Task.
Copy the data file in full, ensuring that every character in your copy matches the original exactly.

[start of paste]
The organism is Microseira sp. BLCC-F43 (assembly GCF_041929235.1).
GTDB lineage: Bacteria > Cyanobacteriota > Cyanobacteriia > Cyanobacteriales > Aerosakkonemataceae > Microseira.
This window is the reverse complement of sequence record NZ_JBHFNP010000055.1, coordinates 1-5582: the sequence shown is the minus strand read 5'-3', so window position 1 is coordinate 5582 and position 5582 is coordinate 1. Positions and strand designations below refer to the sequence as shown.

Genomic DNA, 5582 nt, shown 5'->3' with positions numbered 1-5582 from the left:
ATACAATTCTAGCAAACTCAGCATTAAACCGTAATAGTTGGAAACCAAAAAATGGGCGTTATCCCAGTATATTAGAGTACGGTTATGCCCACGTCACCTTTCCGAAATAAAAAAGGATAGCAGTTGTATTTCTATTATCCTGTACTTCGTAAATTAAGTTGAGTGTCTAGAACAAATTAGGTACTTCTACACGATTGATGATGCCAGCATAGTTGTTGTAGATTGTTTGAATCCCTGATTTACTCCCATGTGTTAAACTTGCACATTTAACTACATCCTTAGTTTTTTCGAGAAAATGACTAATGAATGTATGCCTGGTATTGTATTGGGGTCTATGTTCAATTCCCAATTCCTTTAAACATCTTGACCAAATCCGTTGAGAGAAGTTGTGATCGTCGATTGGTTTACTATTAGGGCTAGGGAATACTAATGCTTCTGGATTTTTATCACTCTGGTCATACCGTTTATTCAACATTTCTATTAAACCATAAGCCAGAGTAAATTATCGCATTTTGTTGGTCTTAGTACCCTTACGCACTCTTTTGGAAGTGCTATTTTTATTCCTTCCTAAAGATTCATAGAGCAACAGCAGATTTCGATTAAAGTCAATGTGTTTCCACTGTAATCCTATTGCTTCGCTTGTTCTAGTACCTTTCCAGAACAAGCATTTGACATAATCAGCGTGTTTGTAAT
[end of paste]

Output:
The organism is Microseira sp. BLCC-F43 (assembly GCF_041929235.1).
GTDB lineage: Bacteria > Cyanobacteriota > Cyanobacteriia > Cyanobacteriales > Aerosakkonemataceae > Microseira.
This window is the reverse complement of sequence record NZ_JBHFNP010000055.1, coordinates 1-5582: the sequence shown is the minus strand read 5'-3', so window position 1 is coordinate 5582 and position 5582 is coordinate 1. Positions and strand designations below refer to the sequence as shown.

Genomic DNA, 5582 nt, shown 5'->3' with positions numbered 1-5582 from the left:
ATACAATTCTAGCAAACTCAGCATTAAACCGTAATAGTTGGAAACCAAAAAATGGGCGTTATCCCAGTATATTAGAGTACGGTTATGCCCACGTCACCTTTCCGAAATAAAAAAGGATAGCAGTTGTATTTCTATTATCCTGTACTTCGTAAATTAAGTTGAGTGTCTAGAACAAATTAGGTACTTCTACACGATTGATGATGCCAGCATAGTTGTTGTAGATTGTTTGAATCCCTGATTTACTCCCATGTGTTAAACTTGCACATTTAACTACATCCTTAGTTTTTTCGAGAAAATGACTAATGAATGTATGCCTGGTATTGTATTGGGGTCTATGTTCAATTCCCAATTCCTTTAAACATCTTGACCAAATCCGTTGAGAGAAGTTGTGATCGTCGATTGGTTTACTATTAGGGCTAGGGAATACTAATGCTTCTGGATTTTTATCACTCTGGTCATACCGTTTATTCAACATTTCTATTAAACCATAAGCCAGAGTAAATTATCGCATTTTGTTGGTCTTAGTACCCTTACGCACTCTTTTGGAAGTGCTATTTTTATTCCTTCCTAAAGATTCATAGAGCAACAGCAGATTTCGATTAAAGTCAATGTGTTTCCACTGTAATCCTATTGCTTCGCTTGTTCTAGTACCTTTCCAGAACAAGCATTTGACATAATCAGCGTGTTTGTAAT